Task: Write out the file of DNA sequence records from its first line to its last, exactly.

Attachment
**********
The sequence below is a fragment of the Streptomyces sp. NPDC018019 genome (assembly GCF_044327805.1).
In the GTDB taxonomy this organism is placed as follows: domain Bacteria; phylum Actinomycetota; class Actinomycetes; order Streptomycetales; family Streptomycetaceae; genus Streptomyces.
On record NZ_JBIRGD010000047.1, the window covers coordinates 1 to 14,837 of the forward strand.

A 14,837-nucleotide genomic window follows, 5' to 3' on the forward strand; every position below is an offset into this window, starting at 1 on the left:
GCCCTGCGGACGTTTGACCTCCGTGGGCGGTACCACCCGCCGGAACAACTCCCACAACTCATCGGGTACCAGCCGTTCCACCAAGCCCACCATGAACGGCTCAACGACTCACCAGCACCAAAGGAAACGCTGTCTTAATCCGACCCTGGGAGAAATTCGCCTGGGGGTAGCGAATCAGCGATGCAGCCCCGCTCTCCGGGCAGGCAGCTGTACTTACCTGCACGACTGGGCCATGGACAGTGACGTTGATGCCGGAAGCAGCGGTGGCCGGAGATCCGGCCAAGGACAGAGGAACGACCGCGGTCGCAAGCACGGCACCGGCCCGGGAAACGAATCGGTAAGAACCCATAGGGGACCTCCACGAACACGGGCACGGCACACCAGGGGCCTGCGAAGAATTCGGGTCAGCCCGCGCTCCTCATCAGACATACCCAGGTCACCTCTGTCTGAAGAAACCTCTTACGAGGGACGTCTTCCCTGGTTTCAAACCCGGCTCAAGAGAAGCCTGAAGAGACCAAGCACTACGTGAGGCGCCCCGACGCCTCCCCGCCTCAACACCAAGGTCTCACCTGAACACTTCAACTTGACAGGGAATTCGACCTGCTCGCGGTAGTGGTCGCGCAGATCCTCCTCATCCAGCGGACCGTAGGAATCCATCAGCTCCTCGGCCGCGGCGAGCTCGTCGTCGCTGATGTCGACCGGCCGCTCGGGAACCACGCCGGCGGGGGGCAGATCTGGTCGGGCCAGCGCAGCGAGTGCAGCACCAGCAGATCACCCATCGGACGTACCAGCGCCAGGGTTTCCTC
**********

The sequence below is a fragment of the Streptomyces sp. NPDC018019 genome (assembly GCF_044327805.1).
In the GTDB taxonomy this organism is placed as follows: domain Bacteria; phylum Actinomycetota; class Actinomycetes; order Streptomycetales; family Streptomycetaceae; genus Streptomyces.
On record NZ_JBIRGD010000047.1, the window covers coordinates 1 to 14,837 of the forward strand.

A 14,837-nucleotide genomic window follows, 5' to 3' on the forward strand; every position below is an offset into this window, starting at 1 on the left:
GCCCTGCGGACGTTTGACCTCCGTGGGCGGTACCACCCGCCGGAACAACTCCCACAACTCATCGGGTACCAGCCGTTCCACCAAGCCCACCATGAACGGCTCAACGACTCACCAGCACCAAAGGAAACGCTGTCTTAATCCGACCCTGGGAGAAATTCGCCTGGGGGTAGCGAATCAGCGATGCAGCCCCGCTCTCCGGGCAGGCAGCTGTACTTACCTGCACGACTGGGCCATGGACAGTGACGTTGATGCCGGAAGCAGCGGTGGCCGGAGATCCGGCCAAGGACAGAGGAACGACCGCGGTCGCAAGCACGGCACCGGCCCGGGAAACGAATCGGTAAGAACCCATAGGGGACCTCCACGAACACGGGCACGGCACACCAGGGGCCTGCGAAGAATTCGGGTCAGCCCGCGCTCCTCATCAGACATACCCAGGTCACCTCTGTCTGAAGAAACCTCTTACGAGGGACGTCTTCCCTGGTTTCAAACCCGGCTCAAGAGAAGCCTGAAGAGACCAAGCACTACGTGAGGCGCCCCGACGCCTCCCCGCCTCAACACCAAGGTCTCACCTGAACACTTCAACTTGACAGGGAATTCGACCTGCTCGCGGTAGTGGTCGCGCAGATCCTCCTCATCCAGCGGACCGTAGGAATCCATCAGCTCCTCGGCCGCGGCGAGCTCGTCGTCGCTGATGTCGACCGGCCGCTCGGGAACCACGCCGGCGGGGGGCAGATCTGGTCGGGCCAGCGCAGCGAGTGCAGCACCAGCAGATCACCCATCGGACGTACCAGCGCCAGGGTTTCCTC